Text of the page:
Society’s response to mask-wearing tells us a lot about ourselves
One of the (many) interesting things about Covid-19 has been the emergence of mask-wearing as a signal of political allegiance — with the left choosing to wear masks, and the right refusing to.
In the US, this has been taken to ridiculous levels by the Trump administration, with both the President and Vice-President touring laboratories and other frontline locations without any form of face mask, while the doctors, scientists and administrators surrounding the politicians are wearing personal protective equipment (PPE).
Meanwhile in Britain, the initial ‘no need for masks’ proclamation has now been replaced by a statutory £100 fine for not wearing one in shops and supermarkets. Mind you, that came after Boris Johnson was hospitalised with the novel coronavirus; his infection likely to have been picked up when he made political capital out of parading unprotected around hospitals to show how harmless Covid-19 really was.
Those of us in the caring professions understand the biological realities of this virus: The scientific method that gathers observations, proposes hypotheses, and then chooses the best hypothesis based upon the results of careful experimentation. One would have thought that during times of uncertainty, a clear, scientifically-based conclusion would ring true.
It used to be that the vast majority of scientifically-derived hypotheses were not contentious. Political opinion to the contrary was usually confined to despots and leaders of questionably sound mind. But that was before the modern tendency to distrust experts along with the rise of the fake news phenomenon that has driven vaccine hesitancy and other anti-health campaigns.
There is a range of types of masks providing different levels of protection. The key is choosing the right type for the right task, often paired with other appropriate safety equipment. The N95 mask has a filtration device able to stop 95 per cent of 0.3 micrometre particles. Even though the coronavirus is estimated to be about 0.7 to 0.9 micrometres, virus particles are normally carried in droplets somewhat bigger than this, making the 0.3 micrometre limit quite adequate for protecting the wearer when combined with other protective equipment. This is in contrast with cloth masks, which let a lot more air and particles through compared with the N95 masks. The most optimistic estimates suggest that cloth coverings only have a minor effect on your chances of breathing in droplets containing a virus. A small study concluded that a “home-made mask should only be considered as a last resort to prevent droplet transmission from infected individuals, but it would be better than no protection”. But larger-scale research published in The Lancet, which analysed data from 172 studies in 16 countries, found that wearing a face mask reduced the risk of contracting Covid-19 to 3 per cent.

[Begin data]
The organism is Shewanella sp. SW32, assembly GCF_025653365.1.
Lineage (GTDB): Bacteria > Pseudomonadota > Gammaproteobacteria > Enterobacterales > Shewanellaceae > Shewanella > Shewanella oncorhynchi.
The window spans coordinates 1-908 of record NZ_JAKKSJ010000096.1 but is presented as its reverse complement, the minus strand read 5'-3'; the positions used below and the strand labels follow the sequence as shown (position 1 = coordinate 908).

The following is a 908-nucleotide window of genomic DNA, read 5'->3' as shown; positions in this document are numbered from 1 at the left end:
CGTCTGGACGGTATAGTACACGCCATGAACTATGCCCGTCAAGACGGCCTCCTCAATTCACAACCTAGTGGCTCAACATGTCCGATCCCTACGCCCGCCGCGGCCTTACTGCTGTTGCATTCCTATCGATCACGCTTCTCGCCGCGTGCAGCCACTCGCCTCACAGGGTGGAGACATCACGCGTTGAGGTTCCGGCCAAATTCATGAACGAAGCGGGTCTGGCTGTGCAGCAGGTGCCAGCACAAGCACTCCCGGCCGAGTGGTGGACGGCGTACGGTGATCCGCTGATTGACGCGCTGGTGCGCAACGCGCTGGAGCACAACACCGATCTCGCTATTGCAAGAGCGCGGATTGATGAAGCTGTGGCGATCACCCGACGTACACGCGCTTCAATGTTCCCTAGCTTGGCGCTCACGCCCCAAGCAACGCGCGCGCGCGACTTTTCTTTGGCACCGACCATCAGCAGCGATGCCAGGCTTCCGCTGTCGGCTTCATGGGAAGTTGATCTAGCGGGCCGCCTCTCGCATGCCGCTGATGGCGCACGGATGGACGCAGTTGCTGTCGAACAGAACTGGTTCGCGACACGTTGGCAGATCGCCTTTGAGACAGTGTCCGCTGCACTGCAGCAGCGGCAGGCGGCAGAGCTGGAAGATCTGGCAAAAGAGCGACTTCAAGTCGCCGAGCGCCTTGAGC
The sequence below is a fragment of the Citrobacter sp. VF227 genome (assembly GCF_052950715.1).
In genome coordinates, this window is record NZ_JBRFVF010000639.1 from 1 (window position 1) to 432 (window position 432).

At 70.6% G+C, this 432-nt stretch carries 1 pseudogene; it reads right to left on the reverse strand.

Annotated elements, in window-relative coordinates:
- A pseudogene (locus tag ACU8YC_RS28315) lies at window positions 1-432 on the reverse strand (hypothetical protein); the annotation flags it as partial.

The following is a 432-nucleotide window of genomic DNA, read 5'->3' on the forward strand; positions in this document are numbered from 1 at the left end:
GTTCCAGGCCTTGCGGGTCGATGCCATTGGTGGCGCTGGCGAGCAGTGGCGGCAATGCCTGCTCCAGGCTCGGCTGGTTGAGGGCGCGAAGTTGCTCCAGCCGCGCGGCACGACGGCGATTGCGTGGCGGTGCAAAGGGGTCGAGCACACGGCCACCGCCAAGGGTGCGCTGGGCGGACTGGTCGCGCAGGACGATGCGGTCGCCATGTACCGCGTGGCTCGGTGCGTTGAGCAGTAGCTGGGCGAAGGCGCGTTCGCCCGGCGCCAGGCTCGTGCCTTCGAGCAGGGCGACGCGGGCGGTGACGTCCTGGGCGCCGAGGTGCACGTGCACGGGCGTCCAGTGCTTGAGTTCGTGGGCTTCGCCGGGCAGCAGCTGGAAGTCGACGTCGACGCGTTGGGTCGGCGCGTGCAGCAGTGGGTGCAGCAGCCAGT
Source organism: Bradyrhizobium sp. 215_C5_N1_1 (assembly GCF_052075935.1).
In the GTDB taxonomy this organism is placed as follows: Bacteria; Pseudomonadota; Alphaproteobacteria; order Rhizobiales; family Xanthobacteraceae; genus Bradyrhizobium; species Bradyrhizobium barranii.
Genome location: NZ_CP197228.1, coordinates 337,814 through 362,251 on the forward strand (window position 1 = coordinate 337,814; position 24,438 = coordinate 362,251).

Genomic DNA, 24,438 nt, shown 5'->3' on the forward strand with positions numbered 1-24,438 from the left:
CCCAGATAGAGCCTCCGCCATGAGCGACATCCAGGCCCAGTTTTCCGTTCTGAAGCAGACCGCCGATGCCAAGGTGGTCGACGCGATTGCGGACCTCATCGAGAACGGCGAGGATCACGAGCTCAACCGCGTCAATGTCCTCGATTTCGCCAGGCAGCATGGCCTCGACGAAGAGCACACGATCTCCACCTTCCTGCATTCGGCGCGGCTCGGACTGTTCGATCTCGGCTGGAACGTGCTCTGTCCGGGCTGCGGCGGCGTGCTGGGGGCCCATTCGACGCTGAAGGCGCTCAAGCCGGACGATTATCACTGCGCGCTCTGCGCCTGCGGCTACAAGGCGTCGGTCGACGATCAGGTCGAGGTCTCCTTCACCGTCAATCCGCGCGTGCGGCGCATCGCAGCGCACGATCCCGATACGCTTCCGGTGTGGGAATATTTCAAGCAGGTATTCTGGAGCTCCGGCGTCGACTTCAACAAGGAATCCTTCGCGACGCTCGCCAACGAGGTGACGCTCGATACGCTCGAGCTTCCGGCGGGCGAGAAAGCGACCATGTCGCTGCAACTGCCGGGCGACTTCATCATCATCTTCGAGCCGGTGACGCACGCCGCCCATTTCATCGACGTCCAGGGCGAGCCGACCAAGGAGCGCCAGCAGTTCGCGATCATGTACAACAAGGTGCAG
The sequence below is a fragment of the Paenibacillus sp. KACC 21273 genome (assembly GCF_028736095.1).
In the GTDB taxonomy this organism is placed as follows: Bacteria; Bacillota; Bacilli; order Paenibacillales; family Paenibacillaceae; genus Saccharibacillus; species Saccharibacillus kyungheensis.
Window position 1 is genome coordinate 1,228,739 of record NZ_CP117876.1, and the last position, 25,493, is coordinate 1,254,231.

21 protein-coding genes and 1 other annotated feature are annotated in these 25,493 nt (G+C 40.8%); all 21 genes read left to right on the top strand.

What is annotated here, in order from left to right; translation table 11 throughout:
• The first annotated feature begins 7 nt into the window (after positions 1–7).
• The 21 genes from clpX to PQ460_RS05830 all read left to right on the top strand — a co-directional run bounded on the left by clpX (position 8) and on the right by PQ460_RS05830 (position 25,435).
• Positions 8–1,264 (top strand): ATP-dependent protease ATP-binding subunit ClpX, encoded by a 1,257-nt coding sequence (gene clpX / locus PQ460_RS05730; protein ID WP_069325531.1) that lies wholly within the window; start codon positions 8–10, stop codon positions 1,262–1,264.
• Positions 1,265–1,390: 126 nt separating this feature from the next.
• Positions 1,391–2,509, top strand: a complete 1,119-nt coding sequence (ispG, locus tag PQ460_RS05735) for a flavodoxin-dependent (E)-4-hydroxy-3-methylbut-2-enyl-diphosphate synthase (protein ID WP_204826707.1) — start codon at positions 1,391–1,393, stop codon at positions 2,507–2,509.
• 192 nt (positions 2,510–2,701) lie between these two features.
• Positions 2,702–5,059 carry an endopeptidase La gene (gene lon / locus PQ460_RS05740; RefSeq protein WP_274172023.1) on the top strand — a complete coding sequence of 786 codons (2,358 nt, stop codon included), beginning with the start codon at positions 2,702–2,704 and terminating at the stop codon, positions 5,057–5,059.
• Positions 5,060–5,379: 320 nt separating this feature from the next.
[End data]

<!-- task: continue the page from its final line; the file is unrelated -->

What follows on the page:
From a scientific perspective, it seems a well-designed mask combined with the right safety equipment and behaviour is protective, but significant doubts remain. The World Health Organisation (WHO) says that masks “on their own” will not protect from Covid-19. It says there is no evidence that healthy people wearing one in the community will prevent them from being infected with respiratory viruses, including the coronavirus.
So why such a variable acceptance of mask-wearing amongst the public in certain countries? Alongside greater distrust of experts and a certain lack of scientific agreement about the effectiveness of masks, the pandemic has created a great deal of fear. Could it be that demonstrating that you are doing something is better than the helplessness of feeling you can do nothing? Signalling to others that you are taking this seriously and trying to respect their safety as well as your own is a clear statement of solidarity.
Perhaps Covid-19 takes us back to a time when untreatable airborne diseases were a constant threat, and any ideas about how to combat them, however unscientific, were welcome. Are masks seen as comforters, to enable people to be less fearful about returning to normality? Maybe we should be guided by behavioural psychology if we are looking for a uniformity of safety behaviour.
As Covid-19 spread in Britain, commentators took to comparing the pandemic to the Blitz. But some historians question the usefulness of Blitz comparisons. Coronavirus does not reduce buildings to rubble. The ‘Blitz spirit’ existed alongside the looting that followed German bombing. And while there may be drama in comparing similar death rates in the Blitz and in the pandemic (so far), there is not much substance.
Here in Ireland, we have largely proceeded on the basis of solidarity rather than legislation. A sense of social solidarity has driven the high rate of compliance rather than a fear of prosecution. And thankfully, we have been spared the misuse of the Covid-19 outbreak to push extreme right- and left-wing agendas.
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